Kentucky PSC to hire consultant to implement new net metering statute

Published on December 19, 2019 by Jaclyn Brandt

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The Kentucky Public Service Commission (PSC) has completed its review of comments around the state’s new net metering statute, and has decided to bring in an expert to help it manage the implementation.

Kentucky’s net metering law will change how utilities credit their customers for electricity generation on their properties. The law says each utility is “entitled to implement rates to recover from its eligible (net metering customers) all costs necessary to serve” those customers, but each Kentucky utility will have a different rate determined by the PSC.

During a November meeting, the PSC received hundreds of comments — from solar advocates, homeowners, and utilities — but has not yet determined any utilities’ individual net metering rates.

The Kentucky PSC decided to bring in the consultant because the approach to the new statute will be different than conventional rate proceedings they have undertaken, so the process will have to be created new. The consultant “will bring expertise and experience from other states and proceedings that the Commission staff itself does not possess,” the PSC said, as well as to help them sort through the comments they received during the planning process, which will be incorporated into the official record.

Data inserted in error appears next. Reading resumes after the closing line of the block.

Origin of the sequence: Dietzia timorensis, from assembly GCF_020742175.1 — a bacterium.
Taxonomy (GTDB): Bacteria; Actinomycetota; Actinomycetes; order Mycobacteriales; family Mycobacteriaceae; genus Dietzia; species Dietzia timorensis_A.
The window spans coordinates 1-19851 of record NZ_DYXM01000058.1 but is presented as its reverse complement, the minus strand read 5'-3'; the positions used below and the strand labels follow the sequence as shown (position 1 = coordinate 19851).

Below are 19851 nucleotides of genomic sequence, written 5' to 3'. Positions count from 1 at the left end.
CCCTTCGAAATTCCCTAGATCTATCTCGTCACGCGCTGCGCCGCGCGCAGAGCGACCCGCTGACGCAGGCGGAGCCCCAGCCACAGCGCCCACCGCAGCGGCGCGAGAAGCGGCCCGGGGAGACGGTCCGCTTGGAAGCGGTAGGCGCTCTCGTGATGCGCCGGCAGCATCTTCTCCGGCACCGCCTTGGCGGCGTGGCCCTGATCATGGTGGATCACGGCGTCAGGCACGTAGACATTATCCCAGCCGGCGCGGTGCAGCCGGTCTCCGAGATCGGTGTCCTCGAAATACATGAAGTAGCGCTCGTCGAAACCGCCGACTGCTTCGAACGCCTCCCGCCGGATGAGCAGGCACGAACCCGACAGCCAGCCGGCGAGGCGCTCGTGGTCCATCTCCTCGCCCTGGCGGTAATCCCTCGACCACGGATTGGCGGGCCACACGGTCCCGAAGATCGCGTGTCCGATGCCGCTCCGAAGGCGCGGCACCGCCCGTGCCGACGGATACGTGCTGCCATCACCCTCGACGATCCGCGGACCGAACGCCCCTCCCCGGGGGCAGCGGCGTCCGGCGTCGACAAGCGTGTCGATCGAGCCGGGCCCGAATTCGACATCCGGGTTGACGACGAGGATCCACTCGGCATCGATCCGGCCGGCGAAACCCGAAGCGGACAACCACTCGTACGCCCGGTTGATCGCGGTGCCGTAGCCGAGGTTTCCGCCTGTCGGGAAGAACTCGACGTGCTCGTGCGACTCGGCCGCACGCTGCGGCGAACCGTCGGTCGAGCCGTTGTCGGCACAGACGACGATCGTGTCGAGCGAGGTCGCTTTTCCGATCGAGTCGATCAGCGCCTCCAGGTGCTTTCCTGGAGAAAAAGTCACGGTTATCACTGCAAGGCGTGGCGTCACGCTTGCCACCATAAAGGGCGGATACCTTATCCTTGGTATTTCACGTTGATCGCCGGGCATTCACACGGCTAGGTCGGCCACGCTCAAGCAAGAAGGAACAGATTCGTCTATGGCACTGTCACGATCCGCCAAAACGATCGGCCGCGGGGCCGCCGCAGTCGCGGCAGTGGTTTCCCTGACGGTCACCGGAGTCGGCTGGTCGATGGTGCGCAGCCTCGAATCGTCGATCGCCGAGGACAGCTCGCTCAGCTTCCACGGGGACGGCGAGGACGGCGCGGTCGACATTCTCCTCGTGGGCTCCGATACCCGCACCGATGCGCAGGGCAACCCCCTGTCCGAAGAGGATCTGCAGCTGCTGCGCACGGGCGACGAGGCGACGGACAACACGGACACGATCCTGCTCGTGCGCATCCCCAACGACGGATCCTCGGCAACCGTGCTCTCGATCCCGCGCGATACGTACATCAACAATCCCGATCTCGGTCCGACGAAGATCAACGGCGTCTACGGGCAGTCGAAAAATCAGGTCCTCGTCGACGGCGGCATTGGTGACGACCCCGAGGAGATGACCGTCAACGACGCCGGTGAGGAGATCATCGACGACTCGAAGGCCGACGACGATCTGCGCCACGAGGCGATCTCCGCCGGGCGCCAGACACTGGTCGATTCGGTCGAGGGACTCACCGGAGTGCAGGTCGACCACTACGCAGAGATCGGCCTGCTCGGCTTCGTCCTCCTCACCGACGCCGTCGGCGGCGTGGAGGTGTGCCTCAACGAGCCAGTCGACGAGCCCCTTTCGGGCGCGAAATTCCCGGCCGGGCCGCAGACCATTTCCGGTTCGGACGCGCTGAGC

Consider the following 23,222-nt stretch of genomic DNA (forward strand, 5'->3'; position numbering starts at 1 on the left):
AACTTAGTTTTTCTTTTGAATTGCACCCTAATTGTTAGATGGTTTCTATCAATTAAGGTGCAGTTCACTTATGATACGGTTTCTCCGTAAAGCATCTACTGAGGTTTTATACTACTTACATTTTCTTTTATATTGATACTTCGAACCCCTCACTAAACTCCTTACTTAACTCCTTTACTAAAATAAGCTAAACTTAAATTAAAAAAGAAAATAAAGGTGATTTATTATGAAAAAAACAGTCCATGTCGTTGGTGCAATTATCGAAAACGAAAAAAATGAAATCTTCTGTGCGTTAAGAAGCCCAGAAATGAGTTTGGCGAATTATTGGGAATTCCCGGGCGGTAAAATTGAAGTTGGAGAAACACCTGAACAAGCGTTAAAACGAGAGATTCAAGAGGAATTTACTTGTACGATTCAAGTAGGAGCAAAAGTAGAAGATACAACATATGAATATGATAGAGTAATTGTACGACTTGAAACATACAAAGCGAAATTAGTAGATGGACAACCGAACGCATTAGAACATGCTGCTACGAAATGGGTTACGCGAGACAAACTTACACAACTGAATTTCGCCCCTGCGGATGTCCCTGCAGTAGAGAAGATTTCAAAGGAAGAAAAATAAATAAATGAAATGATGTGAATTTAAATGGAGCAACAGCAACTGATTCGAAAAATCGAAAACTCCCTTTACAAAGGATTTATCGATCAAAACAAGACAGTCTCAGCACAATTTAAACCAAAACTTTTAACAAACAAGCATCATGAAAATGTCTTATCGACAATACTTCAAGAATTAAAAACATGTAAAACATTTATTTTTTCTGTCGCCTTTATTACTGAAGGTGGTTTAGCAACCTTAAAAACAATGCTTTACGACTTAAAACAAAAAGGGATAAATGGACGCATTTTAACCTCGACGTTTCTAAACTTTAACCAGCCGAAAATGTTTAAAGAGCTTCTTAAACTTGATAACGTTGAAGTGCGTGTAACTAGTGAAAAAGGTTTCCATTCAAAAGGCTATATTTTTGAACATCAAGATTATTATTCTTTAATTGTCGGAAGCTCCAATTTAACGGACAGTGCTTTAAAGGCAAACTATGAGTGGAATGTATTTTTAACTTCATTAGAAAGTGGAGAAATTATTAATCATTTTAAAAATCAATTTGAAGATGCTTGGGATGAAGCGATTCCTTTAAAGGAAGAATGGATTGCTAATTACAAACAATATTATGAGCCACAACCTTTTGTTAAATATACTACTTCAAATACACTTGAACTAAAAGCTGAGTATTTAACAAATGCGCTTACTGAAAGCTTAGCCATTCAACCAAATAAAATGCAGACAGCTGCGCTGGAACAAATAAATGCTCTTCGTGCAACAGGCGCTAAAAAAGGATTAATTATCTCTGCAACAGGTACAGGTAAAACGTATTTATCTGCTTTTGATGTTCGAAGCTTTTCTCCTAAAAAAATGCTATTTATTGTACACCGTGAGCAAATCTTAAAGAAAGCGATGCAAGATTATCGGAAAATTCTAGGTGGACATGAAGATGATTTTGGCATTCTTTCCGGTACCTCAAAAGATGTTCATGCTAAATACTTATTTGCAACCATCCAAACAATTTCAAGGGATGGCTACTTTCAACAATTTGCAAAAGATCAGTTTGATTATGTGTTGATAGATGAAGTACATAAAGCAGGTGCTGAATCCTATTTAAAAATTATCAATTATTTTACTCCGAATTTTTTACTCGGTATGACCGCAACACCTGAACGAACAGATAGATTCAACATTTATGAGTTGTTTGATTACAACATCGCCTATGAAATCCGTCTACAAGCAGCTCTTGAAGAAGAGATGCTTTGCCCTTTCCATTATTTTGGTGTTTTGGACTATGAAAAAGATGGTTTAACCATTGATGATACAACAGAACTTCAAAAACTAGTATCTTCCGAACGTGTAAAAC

Many states are reevaluating their net metering rates, and laws like the Kentucky statute are being passed around the country to change the process. In Kentucky, lawmakers said net metering customers should have more of a share in helping pay for the fixed costs of the grid so those costs aren’t passed down only to customers without rooftop solar.

Solar advocates argued for the intangible benefits of renewable energy like rooftop solar, but Alex Vaughan, director of regulated pricing and renewables at American Electric Power, testified at the hearing that the utility cannot measure its energy by intangibles. He explained that each solar customer is using, but not paying for, $672 “of wires costs” each year, which then gets passed down to other customers.

Current Kentucky net metering customers will be grandfathered in for 25 years at their current rates, unless their property is sold.

According to the PSC, investor-owned electric utilities – Duke Energy Kentucky, Kentucky Power Co., Kentucky Utilities Co., Louisville Gas & Electric Co. – will have to file individually to adjust their net metering rates. Kentucky’s two generation and transmission cooperatives – Big Rivers Electric Corp. and East Kentucky Power Cooperative – may file on behalf of one or more of their distribution cooperatives or distribution cooperatives may file individual applications. The PSC said each utility’s new net metering rate will be established based on its particular circumstances, considering both the evidence in each case and the record of the current proceeding.

The Kentucky PSC also plans to create a separate administration proceeding to determine how to revise technical guidelines and requirements for net metering customers.

The law goes into effect on Jan. 1, 2020, and utilities may begin filing their cases as early as Jan. 2, 2020.